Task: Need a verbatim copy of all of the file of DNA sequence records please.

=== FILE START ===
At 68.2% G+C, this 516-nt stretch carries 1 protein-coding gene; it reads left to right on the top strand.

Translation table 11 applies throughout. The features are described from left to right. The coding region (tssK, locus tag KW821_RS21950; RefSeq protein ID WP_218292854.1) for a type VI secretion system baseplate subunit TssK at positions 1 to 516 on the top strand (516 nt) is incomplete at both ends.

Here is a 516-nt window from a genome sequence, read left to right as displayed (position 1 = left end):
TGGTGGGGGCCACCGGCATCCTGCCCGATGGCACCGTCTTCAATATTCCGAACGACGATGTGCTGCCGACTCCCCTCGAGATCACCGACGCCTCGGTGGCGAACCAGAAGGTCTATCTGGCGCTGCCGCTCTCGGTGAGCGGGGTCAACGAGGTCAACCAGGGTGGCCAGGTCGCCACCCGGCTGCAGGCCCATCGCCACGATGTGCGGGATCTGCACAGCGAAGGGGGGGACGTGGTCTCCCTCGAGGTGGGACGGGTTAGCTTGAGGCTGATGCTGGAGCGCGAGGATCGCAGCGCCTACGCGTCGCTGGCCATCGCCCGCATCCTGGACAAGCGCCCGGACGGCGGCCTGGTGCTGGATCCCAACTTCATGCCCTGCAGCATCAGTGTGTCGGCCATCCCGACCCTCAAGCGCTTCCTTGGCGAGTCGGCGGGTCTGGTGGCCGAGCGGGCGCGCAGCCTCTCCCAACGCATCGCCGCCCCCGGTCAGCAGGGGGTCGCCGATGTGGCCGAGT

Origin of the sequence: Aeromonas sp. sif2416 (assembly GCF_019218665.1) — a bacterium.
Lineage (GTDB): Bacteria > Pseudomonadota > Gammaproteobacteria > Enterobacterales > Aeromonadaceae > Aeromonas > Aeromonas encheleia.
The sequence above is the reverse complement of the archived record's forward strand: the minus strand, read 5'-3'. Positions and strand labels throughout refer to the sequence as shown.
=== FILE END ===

At 68.2% G+C, this 516-nt stretch carries 1 protein-coding gene; it reads left to right on the top strand.

Translation table 11 applies throughout. The features are described from left to right. The coding region (tssK, locus tag KW821_RS21950; RefSeq protein ID WP_218292854.1) for a type VI secretion system baseplate subunit TssK at positions 1 to 516 on the top strand (516 nt) is incomplete at both ends.

Here is a 516-nt window from a genome sequence, read left to right as displayed (position 1 = left end):
TGGTGGGGGCCACCGGCATCCTGCCCGATGGCACCGTCTTCAATATTCCGAACGACGATGTGCTGCCGACTCCCCTCGAGATCACCGACGCCTCGGTGGCGAACCAGAAGGTCTATCTGGCGCTGCCGCTCTCGGTGAGCGGGGTCAACGAGGTCAACCAGGGTGGCCAGGTCGCCACCCGGCTGCAGGCCCATCGCCACGATGTGCGGGATCTGCACAGCGAAGGGGGGGACGTGGTCTCCCTCGAGGTGGGACGGGTTAGCTTGAGGCTGATGCTGGAGCGCGAGGATCGCAGCGCCTACGCGTCGCTGGCCATCGCCCGCATCCTGGACAAGCGCCCGGACGGCGGCCTGGTGCTGGATCCCAACTTCATGCCCTGCAGCATCAGTGTGTCGGCCATCCCGACCCTCAAGCGCTTCCTTGGCGAGTCGGCGGGTCTGGTGGCCGAGCGGGCGCGCAGCCTCTCCCAACGCATCGCCGCCCCCGGTCAGCAGGGGGTCGCCGATGTGGCCGAGT

Origin of the sequence: Aeromonas sp. sif2416 (assembly GCF_019218665.1) — a bacterium.
Lineage (GTDB): Bacteria > Pseudomonadota > Gammaproteobacteria > Enterobacterales > Aeromonadaceae > Aeromonas > Aeromonas encheleia.
The sequence above is the reverse complement of the archived record's forward strand: the minus strand, read 5'-3'. Positions and strand labels throughout refer to the sequence as shown.